BioShock 2 – Video Game Review

Despite being too easy and borrowing heavily from System Shock 2, Bioshock was easily one of the best games in the past decade. It was eerily atmospheric, thoroughly engaging and had just that right amount of polish that a top-notch title should have.
Since then, Bioshock has enjoyed massive success even branching out to Big Daddy figurines and even a Hollywood adaptation. But is the sequel anywhere near as good? Will we be buying Bioshock 2 collector’s editions by the bulk and watching the Bioshock trilogy in full HD this decade?

No. It’s still a good game, even if the shine has dulled a little. Rapture is still an entertaining, enthralling world to surround yourself in. The set pieces are still tactfully done, and there’s a fantastic balance between those and non-scripted action.

But the real problem stems from the utilitarianism theme and steam-punk setting that made Bioshock so different from everything else in 2007. It’s now 2010, and Rapture hasn’t radically changed from three years ago.

There are differences, of course. You now play as one of the re-engineered sterilized man that inhabit the Big Daddy suits, rather than fighting them off occasionally to gain access to the Little Sisters that were such a bountiful source of ADAM in the original.

Of course, you’re still given the option to harvest or save the Little Sisters for ADAM (since you’re a prototype Big Daddy, conveniently). If that doesn’t take your fancy, you can always choose to adopt the Little Sisters instead. This means they’ll scour nearby locations for corpses rich in ADAM, although once they find one they’ll instantly be beset by Splicers and possibly Big Sisters (more on those later).

It’s another reminder of the fact that Bioshock borrowed its spirit heavily from the System Shock games, and defending the Little Sisters is like the Combine assaults from Half-Life 2. For a game with such an original setting and story it’s a little depressing to see such obvious inspiration. The encounters are challenging, but not wholly satisfying when you’ve seen it all before.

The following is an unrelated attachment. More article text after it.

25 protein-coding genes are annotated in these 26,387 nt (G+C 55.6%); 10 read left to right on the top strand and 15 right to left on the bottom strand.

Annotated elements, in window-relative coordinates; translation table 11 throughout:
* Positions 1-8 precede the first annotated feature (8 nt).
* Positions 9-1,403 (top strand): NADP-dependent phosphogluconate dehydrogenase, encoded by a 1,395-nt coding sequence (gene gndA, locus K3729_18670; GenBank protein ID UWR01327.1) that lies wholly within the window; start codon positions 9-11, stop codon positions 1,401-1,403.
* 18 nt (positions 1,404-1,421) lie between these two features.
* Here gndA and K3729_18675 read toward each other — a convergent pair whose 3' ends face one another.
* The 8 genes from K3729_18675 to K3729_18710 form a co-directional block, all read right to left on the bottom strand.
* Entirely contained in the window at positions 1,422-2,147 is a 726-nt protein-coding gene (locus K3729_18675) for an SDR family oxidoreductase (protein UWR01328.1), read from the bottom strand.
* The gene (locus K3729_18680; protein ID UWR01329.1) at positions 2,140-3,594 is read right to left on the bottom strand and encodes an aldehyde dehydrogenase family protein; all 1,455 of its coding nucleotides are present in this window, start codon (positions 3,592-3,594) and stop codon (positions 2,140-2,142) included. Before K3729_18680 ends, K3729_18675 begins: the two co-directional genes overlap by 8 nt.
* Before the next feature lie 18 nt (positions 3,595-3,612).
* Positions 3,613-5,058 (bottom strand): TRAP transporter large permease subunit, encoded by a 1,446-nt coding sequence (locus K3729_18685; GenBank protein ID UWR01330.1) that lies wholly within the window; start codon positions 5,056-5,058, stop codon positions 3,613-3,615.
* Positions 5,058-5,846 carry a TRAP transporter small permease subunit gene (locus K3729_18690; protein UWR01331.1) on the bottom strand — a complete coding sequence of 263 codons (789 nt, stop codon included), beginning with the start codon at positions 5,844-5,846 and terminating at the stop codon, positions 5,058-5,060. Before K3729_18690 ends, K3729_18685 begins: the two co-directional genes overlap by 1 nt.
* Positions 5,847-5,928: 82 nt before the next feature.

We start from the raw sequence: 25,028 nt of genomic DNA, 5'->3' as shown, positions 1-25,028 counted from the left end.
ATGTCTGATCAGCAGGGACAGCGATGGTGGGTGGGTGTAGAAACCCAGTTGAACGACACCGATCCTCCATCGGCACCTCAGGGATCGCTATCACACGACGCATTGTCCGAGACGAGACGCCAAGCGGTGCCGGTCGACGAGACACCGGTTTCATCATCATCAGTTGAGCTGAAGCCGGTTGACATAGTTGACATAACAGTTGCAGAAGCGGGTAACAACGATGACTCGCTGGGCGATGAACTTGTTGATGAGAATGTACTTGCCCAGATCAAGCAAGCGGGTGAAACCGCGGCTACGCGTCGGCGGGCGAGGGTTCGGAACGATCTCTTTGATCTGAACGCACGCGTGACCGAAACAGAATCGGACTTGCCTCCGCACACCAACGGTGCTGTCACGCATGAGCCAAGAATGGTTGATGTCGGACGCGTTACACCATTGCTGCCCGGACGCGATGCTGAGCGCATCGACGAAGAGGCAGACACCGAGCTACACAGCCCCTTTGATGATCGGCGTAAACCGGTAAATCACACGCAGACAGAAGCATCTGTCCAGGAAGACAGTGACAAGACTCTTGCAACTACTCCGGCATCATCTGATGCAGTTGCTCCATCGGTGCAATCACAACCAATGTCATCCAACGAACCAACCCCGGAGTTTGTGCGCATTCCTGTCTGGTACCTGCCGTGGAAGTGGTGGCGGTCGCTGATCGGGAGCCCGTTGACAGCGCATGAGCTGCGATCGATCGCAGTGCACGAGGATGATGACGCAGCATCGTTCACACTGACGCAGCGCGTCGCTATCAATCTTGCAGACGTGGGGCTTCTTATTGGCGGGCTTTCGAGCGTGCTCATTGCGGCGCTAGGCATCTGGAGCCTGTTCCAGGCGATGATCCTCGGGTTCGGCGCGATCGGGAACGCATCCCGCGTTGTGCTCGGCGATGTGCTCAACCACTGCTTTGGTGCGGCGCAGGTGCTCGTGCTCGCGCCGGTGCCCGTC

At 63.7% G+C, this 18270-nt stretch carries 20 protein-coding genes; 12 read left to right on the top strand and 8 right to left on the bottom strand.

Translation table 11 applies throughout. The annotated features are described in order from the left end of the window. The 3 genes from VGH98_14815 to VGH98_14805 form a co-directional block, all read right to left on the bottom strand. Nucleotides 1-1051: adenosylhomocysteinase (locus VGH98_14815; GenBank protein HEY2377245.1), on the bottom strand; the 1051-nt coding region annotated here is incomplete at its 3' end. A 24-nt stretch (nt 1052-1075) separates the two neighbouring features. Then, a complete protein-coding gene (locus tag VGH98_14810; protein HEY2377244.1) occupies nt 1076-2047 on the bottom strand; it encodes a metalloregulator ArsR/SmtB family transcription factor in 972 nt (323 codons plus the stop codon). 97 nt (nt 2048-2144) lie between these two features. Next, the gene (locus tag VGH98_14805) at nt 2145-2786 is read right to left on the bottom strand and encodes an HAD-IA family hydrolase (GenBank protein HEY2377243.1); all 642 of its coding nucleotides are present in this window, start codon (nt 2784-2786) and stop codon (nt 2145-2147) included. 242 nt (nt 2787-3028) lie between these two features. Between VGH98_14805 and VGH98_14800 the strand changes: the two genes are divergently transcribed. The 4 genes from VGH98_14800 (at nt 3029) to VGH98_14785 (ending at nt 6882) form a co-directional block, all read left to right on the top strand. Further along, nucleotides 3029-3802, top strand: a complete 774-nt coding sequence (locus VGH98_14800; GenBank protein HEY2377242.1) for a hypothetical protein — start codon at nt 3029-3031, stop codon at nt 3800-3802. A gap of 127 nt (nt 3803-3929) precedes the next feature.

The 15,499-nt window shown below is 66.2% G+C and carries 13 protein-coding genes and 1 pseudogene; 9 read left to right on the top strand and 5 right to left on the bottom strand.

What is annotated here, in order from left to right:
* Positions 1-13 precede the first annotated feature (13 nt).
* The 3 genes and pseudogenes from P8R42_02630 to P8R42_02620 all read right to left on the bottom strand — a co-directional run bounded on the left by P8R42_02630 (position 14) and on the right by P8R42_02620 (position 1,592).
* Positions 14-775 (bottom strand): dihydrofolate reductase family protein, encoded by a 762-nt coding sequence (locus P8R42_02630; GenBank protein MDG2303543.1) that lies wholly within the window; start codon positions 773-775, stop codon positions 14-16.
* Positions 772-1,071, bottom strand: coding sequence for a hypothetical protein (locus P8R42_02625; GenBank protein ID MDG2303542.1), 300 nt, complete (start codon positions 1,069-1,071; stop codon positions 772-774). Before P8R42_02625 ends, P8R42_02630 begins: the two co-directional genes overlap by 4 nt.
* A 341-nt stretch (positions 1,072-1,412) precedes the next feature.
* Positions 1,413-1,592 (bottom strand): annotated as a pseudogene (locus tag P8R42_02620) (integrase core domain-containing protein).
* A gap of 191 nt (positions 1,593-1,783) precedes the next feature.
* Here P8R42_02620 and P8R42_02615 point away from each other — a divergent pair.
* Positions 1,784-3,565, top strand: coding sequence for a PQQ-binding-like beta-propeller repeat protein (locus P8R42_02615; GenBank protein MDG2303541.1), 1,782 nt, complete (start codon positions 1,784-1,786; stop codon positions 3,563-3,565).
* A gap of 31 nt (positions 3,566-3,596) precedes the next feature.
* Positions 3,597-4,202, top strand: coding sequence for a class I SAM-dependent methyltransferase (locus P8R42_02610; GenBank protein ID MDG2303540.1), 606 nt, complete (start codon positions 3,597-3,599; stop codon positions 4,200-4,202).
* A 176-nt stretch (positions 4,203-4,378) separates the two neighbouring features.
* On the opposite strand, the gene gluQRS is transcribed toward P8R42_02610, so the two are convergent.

The graphics aren’t as satisfying either, considering they haven’t changed much. There are a few tweaks and improvements, but the game still uses the Unreal 2.5 Engine as the original. Bioshock 2 doesn’t look like an aged game, but it’s definitely not in the same league as Crysis or Farcry 2 and even Modern Warfare 2 gives it a little run for its money.

Thankfully, I’m yet to encounter a game that has matched the level of the audio in Bioshock until now. The game is pitched over a wonderful orchestral score, giving the right amount of foreshadowing for the scene. It’s the perfect tone for the setting and it’s duly enhanced by the post-war radio titles that are sprinkled around Rapture. On their own they’re entertaining to listen to, but they also provide juxtaposition to the collapse of Rapture given the era the songs were produced.

The story and the environment aren’t as fresh as the original, but it’s enough to keep you going thanks to the startling difference Rapture provides to every other shooter out there. Inversely, the multiplayer is a resounding disappointment. It might be a joy to look at, thanks to the wonderful Bioshock styling that we’ve come to know and love, but it’s not well designed.

Unlike the campaign, there’s nothing original about the multiplayer. All the modes are the same as every other game you’ve ever played. Your customizable Loadouts are taken straight from Modern Warfare 2. The maps are full of potentially usable items and scenery, which you’ll waste time mid-game exploring and is a classic sign of inexperience from a developer that doesn’t have a great history in multiplayer titles.

But the absolute worst part of the multiplayer side is that the rooms all start to look the same once you get used to the maps. Bioshock’s charm lies in the surprise of the scenery and its vast difference from anything you’ve ever seen. Getting used to that dulls the experience and ruins the game slightly for me, and it confirms that you’ll be replaying the campaign more than you’ll be playing the Little Sister variant of Capture the Flag.

All in all, BioShock 2 is a well designed game which can be really fun if you donĀ“t expect it to be better than the original. But build your own opinion – enjoy BioShock 2!